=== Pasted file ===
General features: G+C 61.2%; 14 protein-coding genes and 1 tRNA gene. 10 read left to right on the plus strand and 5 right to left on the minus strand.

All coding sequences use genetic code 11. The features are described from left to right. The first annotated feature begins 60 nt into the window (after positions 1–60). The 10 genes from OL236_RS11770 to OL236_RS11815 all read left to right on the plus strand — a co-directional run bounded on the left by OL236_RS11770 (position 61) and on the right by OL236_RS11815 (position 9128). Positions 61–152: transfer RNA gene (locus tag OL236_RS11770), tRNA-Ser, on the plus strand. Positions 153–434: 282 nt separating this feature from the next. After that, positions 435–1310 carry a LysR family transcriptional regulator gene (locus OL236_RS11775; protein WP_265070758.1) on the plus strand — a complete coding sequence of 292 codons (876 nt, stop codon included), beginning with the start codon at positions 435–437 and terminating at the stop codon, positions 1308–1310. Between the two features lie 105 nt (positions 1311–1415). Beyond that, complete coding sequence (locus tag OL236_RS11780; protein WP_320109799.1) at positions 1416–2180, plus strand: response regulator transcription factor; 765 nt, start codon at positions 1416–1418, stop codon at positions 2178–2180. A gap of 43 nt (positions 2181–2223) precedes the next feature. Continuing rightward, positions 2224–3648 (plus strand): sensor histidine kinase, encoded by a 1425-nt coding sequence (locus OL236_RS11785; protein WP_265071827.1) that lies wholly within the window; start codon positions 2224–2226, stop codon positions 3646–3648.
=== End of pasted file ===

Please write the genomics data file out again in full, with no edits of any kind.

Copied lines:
General features: G+C 61.2%; 14 protein-coding genes and 1 tRNA gene. 10 read left to right on the plus strand and 5 right to left on the minus strand.

All coding sequences use genetic code 11. The features are described from left to right. The first annotated feature begins 60 nt into the window (after positions 1–60). The 10 genes from OL236_RS11770 to OL236_RS11815 all read left to right on the plus strand — a co-directional run bounded on the left by OL236_RS11770 (position 61) and on the right by OL236_RS11815 (position 9128). Positions 61–152: transfer RNA gene (locus tag OL236_RS11770), tRNA-Ser, on the plus strand. Positions 153–434: 282 nt separating this feature from the next. After that, positions 435–1310 carry a LysR family transcriptional regulator gene (locus OL236_RS11775; protein WP_265070758.1) on the plus strand — a complete coding sequence of 292 codons (876 nt, stop codon included), beginning with the start codon at positions 435–437 and terminating at the stop codon, positions 1308–1310. Between the two features lie 105 nt (positions 1311–1415). Beyond that, complete coding sequence (locus tag OL236_RS11780; protein WP_320109799.1) at positions 1416–2180, plus strand: response regulator transcription factor; 765 nt, start codon at positions 1416–1418, stop codon at positions 2178–2180. A gap of 43 nt (positions 2181–2223) precedes the next feature. Continuing rightward, positions 2224–3648 (plus strand): sensor histidine kinase, encoded by a 1425-nt coding sequence (locus OL236_RS11785; protein WP_265071827.1) that lies wholly within the window; start codon positions 2224–2226, stop codon positions 3646–3648.